Androgens play a key role in the control of spermatogenesis and interference with their intratesticular secretion and action is a critical element in many contraceptive strategies. Nonetheless, the cellular and molecular mechanisms by which androgens control germ cell development remain poorly understood. Recent transgenic models in which the androgen receptor (AR) is selectively ablated in Sertoli cells show unambiguously that the Sertoli cell is the main target for androgen action in the control of spermatogenesis. A number of additional mouse models have been developed mimicking human diseases in which mutations of the AR cause disturbed fertility without affecting male development. Transcriptional profiling studies in mice with Sertoli cell-selective AR ablation and in some other experimental paradigms have tried to identify androgen-regulated genes relevant to the control of spermatogenesis. The overlap in genes identified in different studies is poor but this may be due mainly to dissimilarities in experimental setup. In all studies, relatively large numbers of genes rather than a few key genes seem to be affected by androgen action. Genes related to tubular restructuring, cell junction dynamics, cytoskeleton, solute transportation and vitamin A metabolism are prominently present. Although further work is obviously needed, it may be anticipated that these studies will result in the identification of subsets of genes that can be used as diagnostic tools as well as in the identification of targets for the development of novel contraceptives.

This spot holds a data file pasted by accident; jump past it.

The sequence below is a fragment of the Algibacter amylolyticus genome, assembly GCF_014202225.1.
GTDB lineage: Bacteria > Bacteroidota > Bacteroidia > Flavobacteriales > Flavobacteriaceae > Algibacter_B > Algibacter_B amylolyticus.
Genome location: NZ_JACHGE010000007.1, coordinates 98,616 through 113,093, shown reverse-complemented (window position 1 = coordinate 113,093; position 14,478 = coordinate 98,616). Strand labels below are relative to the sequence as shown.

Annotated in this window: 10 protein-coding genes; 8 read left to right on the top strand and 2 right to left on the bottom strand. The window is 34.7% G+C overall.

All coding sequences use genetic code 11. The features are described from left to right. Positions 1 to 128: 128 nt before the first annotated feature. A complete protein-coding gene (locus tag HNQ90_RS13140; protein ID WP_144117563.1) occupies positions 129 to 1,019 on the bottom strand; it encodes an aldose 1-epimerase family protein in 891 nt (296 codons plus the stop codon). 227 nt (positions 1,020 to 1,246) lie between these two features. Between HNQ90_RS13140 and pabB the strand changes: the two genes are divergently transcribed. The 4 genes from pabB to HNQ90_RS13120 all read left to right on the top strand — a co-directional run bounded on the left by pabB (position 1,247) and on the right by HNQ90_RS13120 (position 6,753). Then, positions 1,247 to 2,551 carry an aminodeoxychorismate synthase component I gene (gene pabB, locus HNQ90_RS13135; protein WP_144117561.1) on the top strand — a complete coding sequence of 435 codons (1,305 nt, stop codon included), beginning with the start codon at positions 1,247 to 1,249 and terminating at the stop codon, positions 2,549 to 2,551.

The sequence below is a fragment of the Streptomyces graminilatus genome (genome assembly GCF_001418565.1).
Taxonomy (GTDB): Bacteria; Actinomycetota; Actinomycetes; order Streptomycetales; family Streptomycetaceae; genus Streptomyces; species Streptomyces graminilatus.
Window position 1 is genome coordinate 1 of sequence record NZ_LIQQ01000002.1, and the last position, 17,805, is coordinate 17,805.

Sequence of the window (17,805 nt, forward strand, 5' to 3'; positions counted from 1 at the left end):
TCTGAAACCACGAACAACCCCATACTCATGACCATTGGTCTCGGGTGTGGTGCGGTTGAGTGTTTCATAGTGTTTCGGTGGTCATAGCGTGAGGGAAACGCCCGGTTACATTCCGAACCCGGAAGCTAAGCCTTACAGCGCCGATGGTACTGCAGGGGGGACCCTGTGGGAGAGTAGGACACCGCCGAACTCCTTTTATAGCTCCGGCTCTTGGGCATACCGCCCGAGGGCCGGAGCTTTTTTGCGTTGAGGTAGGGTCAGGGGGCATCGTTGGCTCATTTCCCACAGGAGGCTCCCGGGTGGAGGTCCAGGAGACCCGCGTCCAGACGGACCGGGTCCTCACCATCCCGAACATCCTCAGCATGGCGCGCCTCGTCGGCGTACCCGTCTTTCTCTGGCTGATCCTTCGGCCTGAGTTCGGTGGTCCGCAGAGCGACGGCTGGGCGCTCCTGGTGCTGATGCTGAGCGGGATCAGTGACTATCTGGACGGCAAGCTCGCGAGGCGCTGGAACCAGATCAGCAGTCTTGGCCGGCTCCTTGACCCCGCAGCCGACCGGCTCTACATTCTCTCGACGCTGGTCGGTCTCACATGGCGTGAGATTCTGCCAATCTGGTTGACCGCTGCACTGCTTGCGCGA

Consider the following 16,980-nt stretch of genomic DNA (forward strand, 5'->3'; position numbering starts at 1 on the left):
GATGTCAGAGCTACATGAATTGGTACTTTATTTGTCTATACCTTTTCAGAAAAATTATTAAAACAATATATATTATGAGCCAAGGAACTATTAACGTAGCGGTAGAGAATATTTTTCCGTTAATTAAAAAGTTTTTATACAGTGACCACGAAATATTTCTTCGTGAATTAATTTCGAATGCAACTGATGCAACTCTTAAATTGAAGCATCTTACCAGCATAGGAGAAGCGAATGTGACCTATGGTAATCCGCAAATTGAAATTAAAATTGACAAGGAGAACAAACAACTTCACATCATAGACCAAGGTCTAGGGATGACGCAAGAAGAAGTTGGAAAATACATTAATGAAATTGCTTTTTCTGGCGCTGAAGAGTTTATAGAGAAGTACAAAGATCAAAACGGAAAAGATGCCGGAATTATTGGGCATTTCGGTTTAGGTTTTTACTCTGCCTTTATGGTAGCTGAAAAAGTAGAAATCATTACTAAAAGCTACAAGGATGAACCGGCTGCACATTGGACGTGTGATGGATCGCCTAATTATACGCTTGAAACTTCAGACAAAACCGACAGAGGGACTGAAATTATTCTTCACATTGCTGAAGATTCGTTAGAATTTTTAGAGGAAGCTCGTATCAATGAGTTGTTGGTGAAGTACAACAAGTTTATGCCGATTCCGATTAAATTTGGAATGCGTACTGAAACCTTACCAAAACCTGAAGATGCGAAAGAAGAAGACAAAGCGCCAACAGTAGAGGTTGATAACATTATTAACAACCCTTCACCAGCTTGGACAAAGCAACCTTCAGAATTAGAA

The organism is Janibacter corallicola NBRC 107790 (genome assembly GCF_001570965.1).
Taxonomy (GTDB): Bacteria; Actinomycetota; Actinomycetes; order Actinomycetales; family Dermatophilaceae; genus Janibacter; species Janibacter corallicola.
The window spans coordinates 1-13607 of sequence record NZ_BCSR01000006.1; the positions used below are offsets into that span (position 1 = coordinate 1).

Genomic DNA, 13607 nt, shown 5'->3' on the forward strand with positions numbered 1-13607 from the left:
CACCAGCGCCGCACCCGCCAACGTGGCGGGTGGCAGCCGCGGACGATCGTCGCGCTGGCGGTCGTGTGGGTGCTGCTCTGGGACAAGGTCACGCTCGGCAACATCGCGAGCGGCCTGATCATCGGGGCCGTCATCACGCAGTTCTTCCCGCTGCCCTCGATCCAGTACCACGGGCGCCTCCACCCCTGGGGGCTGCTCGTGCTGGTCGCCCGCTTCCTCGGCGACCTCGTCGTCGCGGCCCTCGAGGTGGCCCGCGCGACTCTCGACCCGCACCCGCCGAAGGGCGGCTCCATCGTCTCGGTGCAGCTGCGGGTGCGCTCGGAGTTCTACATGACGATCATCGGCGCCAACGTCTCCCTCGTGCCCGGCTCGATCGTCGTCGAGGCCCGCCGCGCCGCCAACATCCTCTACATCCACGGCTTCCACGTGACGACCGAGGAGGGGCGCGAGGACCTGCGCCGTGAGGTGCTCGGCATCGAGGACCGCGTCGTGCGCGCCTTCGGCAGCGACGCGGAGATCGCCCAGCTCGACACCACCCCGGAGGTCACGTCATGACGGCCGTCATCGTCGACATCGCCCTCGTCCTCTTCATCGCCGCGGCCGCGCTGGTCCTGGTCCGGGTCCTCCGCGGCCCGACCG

|Number of pages||12|
|Specialist publication||Immunology, Endocrine & Metabolic Agents in Medicinal Chemistry|
|Publication status||Published - Mar 2008|
- androgen receptor
- cell selective knockout
- Sertoli cell
Verhoeven, G., Denolet, E., Swinnen, J. V., Willems, A., Claessens, F., Saunders, P. T. K., Sharpe, R., & De Gendt, K. (2008). Contribution of recent transgenic models and transcriptional profiling studies to our understanding of the mechanisms by which androgens control spermatogenesis. Immunology, Endocrine & Metabolic Agents in Medicinal Chemistry, 8(1), 2-13. https://doi.org/10.2174/187152208783790750